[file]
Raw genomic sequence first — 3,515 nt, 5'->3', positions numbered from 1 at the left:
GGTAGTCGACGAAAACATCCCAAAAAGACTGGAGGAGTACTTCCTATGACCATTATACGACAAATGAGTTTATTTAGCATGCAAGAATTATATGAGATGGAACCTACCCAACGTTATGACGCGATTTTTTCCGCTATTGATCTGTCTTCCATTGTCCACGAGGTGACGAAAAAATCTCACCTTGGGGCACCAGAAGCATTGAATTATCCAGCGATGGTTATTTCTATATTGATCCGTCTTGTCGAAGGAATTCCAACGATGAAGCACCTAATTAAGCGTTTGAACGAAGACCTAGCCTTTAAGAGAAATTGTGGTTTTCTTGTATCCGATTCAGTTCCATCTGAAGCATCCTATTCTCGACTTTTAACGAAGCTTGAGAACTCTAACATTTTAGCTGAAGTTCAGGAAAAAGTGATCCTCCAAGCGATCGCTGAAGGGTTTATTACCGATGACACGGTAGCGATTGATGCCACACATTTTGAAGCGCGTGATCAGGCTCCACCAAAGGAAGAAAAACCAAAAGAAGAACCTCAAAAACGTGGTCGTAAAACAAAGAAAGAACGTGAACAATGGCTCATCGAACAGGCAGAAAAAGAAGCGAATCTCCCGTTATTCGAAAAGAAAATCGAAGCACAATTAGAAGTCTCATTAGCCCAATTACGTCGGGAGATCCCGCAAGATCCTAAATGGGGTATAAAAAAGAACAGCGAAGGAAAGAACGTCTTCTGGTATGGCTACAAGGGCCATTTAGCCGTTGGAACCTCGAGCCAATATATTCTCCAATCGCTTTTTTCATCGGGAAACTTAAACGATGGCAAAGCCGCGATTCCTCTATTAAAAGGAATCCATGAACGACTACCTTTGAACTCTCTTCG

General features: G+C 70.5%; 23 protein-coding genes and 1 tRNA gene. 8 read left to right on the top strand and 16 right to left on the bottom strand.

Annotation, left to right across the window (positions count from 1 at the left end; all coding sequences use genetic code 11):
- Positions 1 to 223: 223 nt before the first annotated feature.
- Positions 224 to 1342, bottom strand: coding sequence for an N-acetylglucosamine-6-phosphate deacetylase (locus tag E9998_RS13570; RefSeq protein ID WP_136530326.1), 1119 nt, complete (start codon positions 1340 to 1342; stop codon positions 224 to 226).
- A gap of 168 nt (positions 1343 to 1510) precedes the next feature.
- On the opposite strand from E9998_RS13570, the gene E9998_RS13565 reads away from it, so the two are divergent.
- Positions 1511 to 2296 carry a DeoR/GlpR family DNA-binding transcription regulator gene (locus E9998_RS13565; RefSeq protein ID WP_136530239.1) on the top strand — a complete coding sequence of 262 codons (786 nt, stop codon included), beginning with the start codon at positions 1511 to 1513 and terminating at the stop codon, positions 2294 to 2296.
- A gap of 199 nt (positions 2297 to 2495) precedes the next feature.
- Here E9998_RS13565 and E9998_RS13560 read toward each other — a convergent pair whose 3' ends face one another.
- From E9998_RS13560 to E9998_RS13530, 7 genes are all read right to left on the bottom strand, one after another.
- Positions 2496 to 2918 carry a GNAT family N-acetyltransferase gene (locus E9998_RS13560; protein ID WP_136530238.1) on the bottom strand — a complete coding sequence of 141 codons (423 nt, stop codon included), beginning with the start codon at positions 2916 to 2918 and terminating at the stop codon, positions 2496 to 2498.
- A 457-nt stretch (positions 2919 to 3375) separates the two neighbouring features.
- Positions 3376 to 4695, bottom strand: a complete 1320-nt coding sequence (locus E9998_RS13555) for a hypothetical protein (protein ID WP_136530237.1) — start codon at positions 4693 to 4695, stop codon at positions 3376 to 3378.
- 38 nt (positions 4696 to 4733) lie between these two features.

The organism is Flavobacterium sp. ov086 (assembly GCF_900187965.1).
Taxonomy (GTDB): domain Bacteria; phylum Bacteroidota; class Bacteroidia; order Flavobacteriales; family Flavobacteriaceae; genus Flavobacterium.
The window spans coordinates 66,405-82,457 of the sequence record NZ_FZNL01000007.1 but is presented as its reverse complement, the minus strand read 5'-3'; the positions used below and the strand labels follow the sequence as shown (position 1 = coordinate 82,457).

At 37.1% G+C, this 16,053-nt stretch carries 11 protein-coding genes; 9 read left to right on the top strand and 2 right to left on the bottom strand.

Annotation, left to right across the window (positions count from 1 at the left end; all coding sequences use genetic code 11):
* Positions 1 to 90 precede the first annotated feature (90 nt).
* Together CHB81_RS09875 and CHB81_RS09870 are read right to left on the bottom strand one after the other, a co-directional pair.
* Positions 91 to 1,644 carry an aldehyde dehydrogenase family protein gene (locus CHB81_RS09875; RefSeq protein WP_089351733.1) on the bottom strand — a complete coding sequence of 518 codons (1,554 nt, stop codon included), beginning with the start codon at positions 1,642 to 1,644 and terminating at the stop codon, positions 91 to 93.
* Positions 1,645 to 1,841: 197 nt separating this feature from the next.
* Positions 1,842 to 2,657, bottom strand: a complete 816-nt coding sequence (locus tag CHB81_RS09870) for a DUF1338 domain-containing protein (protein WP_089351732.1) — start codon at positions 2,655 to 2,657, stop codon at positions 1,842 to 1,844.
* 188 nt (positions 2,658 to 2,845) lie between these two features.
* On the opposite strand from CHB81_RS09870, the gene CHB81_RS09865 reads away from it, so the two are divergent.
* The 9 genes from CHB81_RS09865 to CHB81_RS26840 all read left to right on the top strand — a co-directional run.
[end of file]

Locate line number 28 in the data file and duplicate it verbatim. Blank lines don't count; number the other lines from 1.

* On the opposite strand from CHB81_RS09870, the gene CHB81_RS09865 reads away from it, so the two are divergent.